Healthy Eating Tips/ Living Vegan

The High Performance Vegan Athlete: It Is Possible!

Green detox smoothie cup and woman lacing running shoes before workout on rainy day. Fitness and healthy lifestyle concept.

Contributed by Brendan Brazier. It’s certainly not uncommon for competitive athletes to try a plant-based diet, just uncommon for them stick with the plan of being a vegan athlete. With sincere intentions to improve their health naturally and benefit their performance, many high-level athletes try eliminating animal products from their diets. So why, after a short period, do the majority revert back to consuming animal products? Quite simply, there’s not enough information out there. Following is a list of problems athletes commonly have when switching to a vegan diet — and their solutions.

Helpful books by Brendan Brazier for vegan athletes:

Thrive by Brandan Brazier

Problem 1: Constant hunger

Which can lead to low energy levels; this is common for active people who have stopped consuming animal products.

Dietary Protein: Active people need more protein than the average person does. Often when animal products are eliminated from the diet, so is a large portion of the protein. Without adequate dietary protein the carbohydrate consumed will enter the bloodstream faster, causing insulin levels to rise quickly (spike), and then a short time later decline (crash). With protein and snack added to each meal a “sugar crash” will not occur. Protein will complement the carbohydrate, allowing it to enter the bloodstream at a steady rate, thus delaying the onset of hunger and sustaining energy levels.

Protein, a vital part of an athlete’s diet, is used in the rebuilding process of muscle tissue broken down by training. During endurance training at a low heart rate (60-70% of maximum), fat is the body’s primary fuel source (90%) with protein second (10%). Because Ironman and other endurance training requires the body to be efficient at using fat as fuel, long rides in this zone are necessary. A six-hour-ride, for example, would burn nothing but protein as fuel for 36 minutes.

If dietary protein needs are not met, muscle tissue will be catabolised; in turn, strength will decline. A 4:1 carbohydrate to protein ratio has been shown to yield the best muscle glycogen recovery results. The small amount of protein (25%) combined with a high glycemic carbohydrate (sugar) has been shown to improve recovery over the conventional “sugar only” approach. Sweetened soy drink is a good provider of this ratio.

Dietary Fat: Once animal products are eliminated, so is a large portion of the fat. The dairy industry measures fat as percentage of volume, not as percentage of calories. For example, 2% milk is in fact 33.5% fat. Cutting all fat out of the diet is not the goal, although saturated fat should be minimized for optimum performance. A very low fat diet is OK for a low to moderately active person. However, a highly active person, especially an endurance athlete who has adopted a plant-based diet, will benefit by adding good quality fats to his/her meals.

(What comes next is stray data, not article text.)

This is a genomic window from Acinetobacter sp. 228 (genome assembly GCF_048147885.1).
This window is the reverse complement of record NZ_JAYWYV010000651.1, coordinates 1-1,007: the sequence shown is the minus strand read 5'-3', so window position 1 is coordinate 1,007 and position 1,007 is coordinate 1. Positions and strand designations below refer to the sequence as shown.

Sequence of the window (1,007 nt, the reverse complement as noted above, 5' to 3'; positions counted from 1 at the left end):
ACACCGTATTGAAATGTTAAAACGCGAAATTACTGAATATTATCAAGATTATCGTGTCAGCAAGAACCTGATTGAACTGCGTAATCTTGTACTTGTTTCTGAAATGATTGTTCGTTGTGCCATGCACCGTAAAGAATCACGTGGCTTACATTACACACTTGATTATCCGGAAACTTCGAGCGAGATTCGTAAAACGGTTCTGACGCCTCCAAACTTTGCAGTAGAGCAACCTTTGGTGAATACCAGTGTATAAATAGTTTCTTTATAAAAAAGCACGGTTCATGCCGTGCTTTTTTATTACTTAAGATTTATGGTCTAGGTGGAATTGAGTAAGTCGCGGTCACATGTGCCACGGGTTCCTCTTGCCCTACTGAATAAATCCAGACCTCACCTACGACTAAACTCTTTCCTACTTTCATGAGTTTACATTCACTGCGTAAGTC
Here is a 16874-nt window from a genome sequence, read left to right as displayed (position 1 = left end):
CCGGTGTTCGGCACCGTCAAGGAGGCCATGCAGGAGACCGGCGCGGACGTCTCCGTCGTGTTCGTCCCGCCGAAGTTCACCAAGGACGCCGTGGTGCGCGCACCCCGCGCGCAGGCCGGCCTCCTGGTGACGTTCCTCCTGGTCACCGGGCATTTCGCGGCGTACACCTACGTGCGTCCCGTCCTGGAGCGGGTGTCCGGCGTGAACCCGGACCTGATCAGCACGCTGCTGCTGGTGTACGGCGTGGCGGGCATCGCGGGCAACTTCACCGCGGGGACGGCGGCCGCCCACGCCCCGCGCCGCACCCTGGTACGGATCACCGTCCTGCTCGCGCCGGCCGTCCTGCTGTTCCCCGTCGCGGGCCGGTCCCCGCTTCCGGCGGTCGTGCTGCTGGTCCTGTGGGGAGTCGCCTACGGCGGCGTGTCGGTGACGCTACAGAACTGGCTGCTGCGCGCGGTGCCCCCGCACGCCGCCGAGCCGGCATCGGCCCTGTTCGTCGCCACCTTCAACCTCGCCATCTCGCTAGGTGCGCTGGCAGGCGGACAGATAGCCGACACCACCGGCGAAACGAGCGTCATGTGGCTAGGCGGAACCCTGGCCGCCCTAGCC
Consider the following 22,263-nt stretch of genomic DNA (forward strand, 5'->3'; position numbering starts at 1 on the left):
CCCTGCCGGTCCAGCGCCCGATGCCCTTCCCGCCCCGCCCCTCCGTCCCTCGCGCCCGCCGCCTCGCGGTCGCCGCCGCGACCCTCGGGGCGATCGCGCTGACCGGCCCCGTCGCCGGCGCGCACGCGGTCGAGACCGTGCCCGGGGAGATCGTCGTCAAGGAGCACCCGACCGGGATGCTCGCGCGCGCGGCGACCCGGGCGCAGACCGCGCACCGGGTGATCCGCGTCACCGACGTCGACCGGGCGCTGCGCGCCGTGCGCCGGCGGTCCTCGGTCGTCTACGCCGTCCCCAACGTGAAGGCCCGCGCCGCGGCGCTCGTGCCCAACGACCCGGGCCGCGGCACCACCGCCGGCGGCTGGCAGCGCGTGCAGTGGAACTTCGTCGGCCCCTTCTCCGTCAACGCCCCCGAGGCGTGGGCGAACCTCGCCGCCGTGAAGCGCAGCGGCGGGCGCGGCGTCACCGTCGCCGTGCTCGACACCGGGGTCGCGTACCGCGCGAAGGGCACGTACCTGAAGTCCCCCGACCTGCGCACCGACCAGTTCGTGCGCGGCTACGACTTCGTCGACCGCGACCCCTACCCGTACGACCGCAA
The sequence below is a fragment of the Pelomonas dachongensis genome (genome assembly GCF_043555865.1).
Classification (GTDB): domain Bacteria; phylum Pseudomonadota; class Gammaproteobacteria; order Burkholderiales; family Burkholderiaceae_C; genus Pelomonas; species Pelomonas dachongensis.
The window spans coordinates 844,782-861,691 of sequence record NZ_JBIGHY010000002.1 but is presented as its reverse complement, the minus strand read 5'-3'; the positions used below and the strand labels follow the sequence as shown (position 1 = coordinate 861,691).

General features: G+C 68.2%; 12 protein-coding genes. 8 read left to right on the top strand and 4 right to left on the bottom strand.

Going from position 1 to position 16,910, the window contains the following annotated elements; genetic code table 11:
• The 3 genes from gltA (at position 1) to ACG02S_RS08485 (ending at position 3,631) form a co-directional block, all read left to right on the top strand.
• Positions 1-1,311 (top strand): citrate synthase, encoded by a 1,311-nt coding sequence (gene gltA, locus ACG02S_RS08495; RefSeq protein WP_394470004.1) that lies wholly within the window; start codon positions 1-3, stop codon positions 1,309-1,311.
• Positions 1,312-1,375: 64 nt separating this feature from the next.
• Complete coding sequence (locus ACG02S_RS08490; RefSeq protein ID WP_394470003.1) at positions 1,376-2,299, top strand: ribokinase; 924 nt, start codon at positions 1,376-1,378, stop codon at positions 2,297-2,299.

As with protein, fat helps to slow the rate at which the carbohydrate enters the bloodstream, thus providing sustained, consistent energy. Dietary fat also helps the absorption of fat-soluble vitamins such as vitamin E. Vitamin E is a powerful antioxidant that will help quicken the recovery process. Cold pressed oils such as flax and hemp are extremely valuable to the vegan athlete. Both flax and hemp oils contain omega-3 fatty acids, and, most importantly, have anti-inflammatory properties. These oils vastly speed the recovery and repair of soft tissue damage, a toll of daily training.

During times of level 1 (60-70% of maximum heart rate) endurance training in the fat burning zone (also know as metabolism training), the athlete should consume a combination of carbohydrate and protein in an easily digestible form


Consume protein and good quality fat as part of each meal and snack.

Tip: If you make bread, muffins, or any baked goods, leave out some of the flour and replace it with soy protein powder, hemp flour, or bean flour. Use hemp seed oil as a base for salad dressing or to mix with a soy drink to make it creamier. Use hemp seed oil on cereal and in baking.

Good quality protein sources:

  • Hemp seed nut and flour
  • Tofu
  • Beans (kidney, black, garbanzo, soy, adzuki)
  • Legumes
  • Soy protein powder
  • Unsweetened soy drink

Good quality fat sources:

  • Extra virgin olive oil
  • Flax seed oil
  • Hemp seed oil
  • Avocado
  • Non-roasted nuts and seeds

Problem 2: Muscle cramps, muscle stiffness

Low sodium level: Lack of dietary sodium combined with regular sweating will deplete sodium stores. Athletes who have adopted a plant-based diet are prone to reduced sodium levels, often resulting in muscle cramping and stiffness. Dairy products in particular contain high levels of sodium. Also, salami, pepperoni, baloney and most all prepared meats contain very high levels of sodium. Most plant sources have little sodium with the exception of some seaweeds. Sedentary people, vegan or not, do not need to be concerned with a lack of dietary sodium; however, vegan athletes do. As with many nutrients, sodium requirements become elevated as activity increases.

During times of heavy training, producing a high sweat rate, the vegan athlete will benefit by salting his/her food. By adding sea salt to regularly eaten foods, the athlete will notice that muscle cramping subsides and suppleness returns. Due to excessive sweating, produced by racing in a hot environment, the athlete may need sodium tablets. Leading up to a long race such as Ironman, the athlete must pay special attention to ample salt intake that will result in lower dependence on race day. Salt stores will be preserved. A healthy, active person will not experience a rise in blood pressure with the addition of dietary sodium.